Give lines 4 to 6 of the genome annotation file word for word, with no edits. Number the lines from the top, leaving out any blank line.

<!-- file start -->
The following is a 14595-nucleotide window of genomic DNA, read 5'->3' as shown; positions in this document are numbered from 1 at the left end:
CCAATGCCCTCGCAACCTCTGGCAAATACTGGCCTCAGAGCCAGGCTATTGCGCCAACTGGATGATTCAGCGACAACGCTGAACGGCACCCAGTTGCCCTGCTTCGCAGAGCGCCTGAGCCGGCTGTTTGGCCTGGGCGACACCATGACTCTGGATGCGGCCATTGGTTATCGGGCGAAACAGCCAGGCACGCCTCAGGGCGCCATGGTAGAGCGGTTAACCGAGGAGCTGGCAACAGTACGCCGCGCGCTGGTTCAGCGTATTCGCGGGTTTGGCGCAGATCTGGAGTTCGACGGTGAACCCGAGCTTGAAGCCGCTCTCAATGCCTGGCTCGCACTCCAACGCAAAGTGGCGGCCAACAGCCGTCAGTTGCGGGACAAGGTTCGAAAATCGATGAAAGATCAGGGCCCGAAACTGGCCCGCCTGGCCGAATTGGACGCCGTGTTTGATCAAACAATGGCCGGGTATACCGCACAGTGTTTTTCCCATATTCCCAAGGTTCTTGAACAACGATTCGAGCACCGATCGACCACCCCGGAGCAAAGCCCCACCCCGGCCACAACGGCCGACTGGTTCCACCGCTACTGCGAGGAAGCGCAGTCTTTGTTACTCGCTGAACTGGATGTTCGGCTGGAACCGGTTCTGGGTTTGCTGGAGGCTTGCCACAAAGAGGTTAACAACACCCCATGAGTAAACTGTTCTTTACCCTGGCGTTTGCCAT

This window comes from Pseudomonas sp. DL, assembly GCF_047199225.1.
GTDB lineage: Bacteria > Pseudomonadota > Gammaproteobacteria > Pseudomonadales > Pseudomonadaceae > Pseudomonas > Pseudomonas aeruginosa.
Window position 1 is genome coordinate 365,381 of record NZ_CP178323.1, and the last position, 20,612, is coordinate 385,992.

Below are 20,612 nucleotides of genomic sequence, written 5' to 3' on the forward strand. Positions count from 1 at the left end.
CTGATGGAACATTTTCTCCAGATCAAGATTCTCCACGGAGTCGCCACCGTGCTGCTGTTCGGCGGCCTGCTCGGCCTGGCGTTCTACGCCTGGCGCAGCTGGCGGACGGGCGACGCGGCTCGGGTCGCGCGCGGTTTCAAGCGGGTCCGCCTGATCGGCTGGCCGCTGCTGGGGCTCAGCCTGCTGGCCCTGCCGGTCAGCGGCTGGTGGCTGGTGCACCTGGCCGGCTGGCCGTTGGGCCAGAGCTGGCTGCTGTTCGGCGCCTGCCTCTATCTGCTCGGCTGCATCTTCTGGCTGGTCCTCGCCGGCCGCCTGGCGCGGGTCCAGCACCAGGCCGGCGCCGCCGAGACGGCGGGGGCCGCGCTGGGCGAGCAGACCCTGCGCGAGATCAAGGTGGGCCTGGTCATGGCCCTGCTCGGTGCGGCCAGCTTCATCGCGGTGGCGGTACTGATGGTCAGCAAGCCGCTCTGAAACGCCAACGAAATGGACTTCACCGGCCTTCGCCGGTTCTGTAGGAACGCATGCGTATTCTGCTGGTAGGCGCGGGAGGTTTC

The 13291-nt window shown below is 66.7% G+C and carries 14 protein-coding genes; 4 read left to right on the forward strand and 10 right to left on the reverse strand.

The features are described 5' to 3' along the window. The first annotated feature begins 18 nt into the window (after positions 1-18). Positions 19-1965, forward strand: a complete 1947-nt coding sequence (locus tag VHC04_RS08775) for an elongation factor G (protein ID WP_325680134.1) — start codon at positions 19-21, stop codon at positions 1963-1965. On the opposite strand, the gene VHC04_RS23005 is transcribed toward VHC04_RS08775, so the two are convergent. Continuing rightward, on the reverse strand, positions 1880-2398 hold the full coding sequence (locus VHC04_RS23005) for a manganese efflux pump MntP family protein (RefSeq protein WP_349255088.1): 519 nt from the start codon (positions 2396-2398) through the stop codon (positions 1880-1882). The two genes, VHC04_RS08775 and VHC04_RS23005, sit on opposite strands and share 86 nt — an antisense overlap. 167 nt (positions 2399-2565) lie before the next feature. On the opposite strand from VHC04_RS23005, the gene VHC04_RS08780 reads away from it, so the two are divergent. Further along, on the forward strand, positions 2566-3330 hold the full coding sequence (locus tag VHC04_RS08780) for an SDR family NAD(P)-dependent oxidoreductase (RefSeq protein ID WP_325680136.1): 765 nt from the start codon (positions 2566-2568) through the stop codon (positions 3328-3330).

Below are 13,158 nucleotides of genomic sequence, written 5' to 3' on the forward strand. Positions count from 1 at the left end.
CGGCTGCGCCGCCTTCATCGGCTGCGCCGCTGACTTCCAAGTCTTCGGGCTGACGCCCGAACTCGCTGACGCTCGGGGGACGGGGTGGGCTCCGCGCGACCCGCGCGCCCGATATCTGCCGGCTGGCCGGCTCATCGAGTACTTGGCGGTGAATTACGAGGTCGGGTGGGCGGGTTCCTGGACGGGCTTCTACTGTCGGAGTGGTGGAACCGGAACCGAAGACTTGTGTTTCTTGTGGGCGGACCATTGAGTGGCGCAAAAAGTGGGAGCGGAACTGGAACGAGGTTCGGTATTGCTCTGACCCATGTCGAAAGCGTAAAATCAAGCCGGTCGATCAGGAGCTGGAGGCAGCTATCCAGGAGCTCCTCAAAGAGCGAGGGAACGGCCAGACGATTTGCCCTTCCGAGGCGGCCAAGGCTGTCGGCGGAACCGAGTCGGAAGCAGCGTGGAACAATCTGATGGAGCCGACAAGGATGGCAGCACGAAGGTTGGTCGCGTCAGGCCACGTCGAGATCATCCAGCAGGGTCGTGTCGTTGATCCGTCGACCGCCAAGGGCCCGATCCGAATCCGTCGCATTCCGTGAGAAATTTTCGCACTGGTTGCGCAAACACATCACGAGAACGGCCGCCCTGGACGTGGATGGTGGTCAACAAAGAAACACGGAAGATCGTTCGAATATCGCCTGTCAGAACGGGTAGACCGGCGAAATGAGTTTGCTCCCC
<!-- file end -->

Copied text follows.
GTDB lineage: Bacteria > Pseudomonadota > Gammaproteobacteria > Pseudomonadales > Pseudomonadaceae > Pseudomonas > Pseudomonas aeruginosa.
Window position 1 is genome coordinate 365,381 of record NZ_CP178323.1, and the last position, 20,612, is coordinate 385,992.

Below are 20,612 nucleotides of genomic sequence, written 5' to 3' on the forward strand. Positions count from 1 at the left end.